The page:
Political Efforts, Member Growth Mark Juneau’s Tenure as IIAT President

By | June 9, 2003

The strong likelihood of new tort reform legislation and the addition of 200 new member agencies are the biggest achievements of Andre Juneau’s one-year tenure, the outgoing president of the Independent Insurance Agents of Texas (IIAT) told Insurance Journal.

While Juneau, a principal at Austin-based Nieman Hanks Puryear, said his biggest frustration in office has been “the difficulty of working in the Texas political system and getting an expedient result,” it appears so far, that on balance, agents have come out ahead.

“This has been a key political year,” Juneau said, “and there have been major legislative issues that we’ve been nursing throughout this session.”

Both Juneau and IIAT Executive Director David VanDelinder think some meaningful tort reform will emerge from this session. Legislation addressing class action lawsuits, settlement offers, product liability and medical malpractice, among other things, is close to resolution.

Issues also being closely watched by the IIAT are a possible rate rollback and the attempt to move Texas from a prior approval state to a file-and-use state, which would mean “giving consumers more coverage options and giving carriers less hurdles in joining the system,” Juneau said.

In spite of successes on the legislative front, the IIAT president’s primary role is to deal with association matters. On that score, Juneau feels he’s done well. In addition to the record jump in members, Juneau said he’s proud of the smooth transition in the executive director position. VanDelinder, formerly education programs director, took over last year for Ernest Stromberger. “He has emerged as a very strong leader to take this association in the right direction,” Juneau said.

The jump in members, VanDelinder said, is due to Juneau’s efforts to improve outreach through management training seminars, the new producers’ school and more. The crisis in homeowners availability put a spotlight on the flexibility offered by independent agents, he added, and Juneau was able to help IIAT capitalize. Half of the new member agencies, according to an IIAT survey, are former exclusive-company agents who are now making the transition to life as independent agents.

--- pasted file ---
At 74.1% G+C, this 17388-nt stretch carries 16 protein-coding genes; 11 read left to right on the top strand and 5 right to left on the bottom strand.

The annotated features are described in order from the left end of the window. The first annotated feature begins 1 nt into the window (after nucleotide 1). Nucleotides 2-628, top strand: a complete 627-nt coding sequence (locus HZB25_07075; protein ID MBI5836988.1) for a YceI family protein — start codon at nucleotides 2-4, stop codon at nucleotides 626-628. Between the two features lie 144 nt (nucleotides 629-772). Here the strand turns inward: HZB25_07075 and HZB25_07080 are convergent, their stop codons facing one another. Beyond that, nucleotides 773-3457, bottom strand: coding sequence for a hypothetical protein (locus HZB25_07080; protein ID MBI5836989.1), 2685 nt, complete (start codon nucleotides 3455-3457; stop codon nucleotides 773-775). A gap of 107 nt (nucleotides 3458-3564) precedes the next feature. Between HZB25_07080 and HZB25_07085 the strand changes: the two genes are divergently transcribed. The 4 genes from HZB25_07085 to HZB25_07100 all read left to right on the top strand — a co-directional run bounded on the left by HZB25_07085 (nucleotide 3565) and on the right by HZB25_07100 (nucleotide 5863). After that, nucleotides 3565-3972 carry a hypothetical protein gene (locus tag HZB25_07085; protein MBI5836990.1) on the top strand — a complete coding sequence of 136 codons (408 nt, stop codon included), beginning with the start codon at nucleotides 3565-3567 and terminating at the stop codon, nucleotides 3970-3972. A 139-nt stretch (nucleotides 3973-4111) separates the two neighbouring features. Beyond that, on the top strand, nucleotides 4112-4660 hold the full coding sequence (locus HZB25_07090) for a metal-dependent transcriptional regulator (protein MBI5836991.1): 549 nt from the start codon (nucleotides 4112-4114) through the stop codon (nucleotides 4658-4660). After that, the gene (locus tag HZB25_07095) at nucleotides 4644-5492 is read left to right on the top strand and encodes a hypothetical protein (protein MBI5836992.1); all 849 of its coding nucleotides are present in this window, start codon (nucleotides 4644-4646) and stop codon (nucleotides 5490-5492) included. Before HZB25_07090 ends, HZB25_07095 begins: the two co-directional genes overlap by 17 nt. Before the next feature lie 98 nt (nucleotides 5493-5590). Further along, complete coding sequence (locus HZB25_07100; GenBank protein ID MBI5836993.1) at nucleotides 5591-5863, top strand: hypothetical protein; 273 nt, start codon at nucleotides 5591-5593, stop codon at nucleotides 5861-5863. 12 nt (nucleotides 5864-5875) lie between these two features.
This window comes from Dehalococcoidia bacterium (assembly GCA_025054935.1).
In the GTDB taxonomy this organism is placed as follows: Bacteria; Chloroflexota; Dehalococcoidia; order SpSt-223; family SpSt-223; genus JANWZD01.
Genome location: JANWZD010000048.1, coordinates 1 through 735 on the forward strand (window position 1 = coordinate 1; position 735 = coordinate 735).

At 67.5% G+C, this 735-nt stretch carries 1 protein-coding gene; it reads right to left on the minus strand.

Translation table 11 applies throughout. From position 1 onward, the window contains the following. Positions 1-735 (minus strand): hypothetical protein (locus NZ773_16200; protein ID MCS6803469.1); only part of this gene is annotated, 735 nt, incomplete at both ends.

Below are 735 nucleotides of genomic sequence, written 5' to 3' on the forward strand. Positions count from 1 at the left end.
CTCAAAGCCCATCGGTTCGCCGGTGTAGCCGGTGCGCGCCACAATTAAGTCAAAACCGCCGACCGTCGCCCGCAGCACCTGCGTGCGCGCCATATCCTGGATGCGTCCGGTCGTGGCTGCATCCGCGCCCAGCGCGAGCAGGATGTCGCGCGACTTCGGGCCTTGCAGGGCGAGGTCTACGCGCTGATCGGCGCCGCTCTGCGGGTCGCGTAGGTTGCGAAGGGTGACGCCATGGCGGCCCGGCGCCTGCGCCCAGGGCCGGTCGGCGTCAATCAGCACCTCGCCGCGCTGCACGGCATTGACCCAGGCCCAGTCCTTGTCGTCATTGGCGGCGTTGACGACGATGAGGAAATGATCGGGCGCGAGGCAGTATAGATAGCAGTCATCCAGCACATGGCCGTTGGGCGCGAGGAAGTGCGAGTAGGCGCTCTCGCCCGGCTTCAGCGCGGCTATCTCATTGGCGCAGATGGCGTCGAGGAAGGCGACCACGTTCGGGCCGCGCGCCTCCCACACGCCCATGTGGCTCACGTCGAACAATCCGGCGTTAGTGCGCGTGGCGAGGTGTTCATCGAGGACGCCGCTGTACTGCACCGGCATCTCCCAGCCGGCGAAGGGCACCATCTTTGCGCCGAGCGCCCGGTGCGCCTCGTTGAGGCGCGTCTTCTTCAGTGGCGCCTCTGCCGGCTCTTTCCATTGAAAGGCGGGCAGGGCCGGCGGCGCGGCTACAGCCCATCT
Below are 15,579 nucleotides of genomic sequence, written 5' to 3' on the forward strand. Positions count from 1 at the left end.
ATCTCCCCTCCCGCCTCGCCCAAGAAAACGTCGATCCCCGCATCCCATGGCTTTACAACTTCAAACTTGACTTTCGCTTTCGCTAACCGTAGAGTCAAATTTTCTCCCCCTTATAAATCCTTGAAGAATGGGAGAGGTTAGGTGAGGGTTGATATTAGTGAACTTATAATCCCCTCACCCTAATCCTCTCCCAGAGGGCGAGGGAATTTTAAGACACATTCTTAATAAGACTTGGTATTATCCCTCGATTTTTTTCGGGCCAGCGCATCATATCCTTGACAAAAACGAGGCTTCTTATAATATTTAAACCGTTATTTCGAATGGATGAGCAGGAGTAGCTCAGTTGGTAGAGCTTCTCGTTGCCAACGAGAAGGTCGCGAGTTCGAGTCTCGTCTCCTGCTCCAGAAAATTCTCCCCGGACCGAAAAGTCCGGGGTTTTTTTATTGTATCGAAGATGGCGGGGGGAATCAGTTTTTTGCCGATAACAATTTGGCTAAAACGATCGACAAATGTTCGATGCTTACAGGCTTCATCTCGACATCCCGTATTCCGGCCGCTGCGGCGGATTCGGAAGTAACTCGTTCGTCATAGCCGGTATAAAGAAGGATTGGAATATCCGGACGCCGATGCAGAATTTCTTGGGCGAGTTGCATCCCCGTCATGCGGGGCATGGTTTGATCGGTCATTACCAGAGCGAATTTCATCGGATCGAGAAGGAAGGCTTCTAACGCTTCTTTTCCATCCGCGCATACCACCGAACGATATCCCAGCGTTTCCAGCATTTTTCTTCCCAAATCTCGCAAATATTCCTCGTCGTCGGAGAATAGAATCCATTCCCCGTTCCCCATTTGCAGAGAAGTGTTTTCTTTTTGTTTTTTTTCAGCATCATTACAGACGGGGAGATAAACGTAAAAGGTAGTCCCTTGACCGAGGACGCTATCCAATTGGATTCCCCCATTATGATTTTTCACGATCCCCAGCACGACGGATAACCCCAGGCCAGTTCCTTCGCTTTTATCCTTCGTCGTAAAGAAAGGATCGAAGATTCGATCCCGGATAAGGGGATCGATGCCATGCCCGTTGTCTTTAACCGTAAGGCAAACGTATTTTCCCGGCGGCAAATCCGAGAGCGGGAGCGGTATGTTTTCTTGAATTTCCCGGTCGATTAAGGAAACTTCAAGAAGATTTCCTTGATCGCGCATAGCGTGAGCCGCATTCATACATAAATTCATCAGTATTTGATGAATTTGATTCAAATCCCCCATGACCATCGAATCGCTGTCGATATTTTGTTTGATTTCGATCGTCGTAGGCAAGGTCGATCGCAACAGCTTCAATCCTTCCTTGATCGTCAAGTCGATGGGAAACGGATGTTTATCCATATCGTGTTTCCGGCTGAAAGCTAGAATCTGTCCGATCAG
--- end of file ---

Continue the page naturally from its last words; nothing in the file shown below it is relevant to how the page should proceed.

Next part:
Juneau has also continued with the effort to promote the Independent Insurance Agents and Brokers of America’s (IIABA) Trusted Choice brand among IIAT members.

“While it met with some reluctance at first, it is here to stay,” he said. “It is beginning to garner grassroots support from the companies and while there are still some concerns about overall effectiveness of the branding campaign, it’s something everyone needs to consider.”

The new president, Jim Berger of Houston-based Insurance Alliance, will be officially named in June and will take over in September. VanDelinder said Berger and Juneau are very similar types—both are part of large-city agents with very successful personal and commercial lines operations.

The focus now will shift from growing membership to serving it better. Berger plans to use the added income from new members on training and programs to help them better succeed, VanDelinder said.

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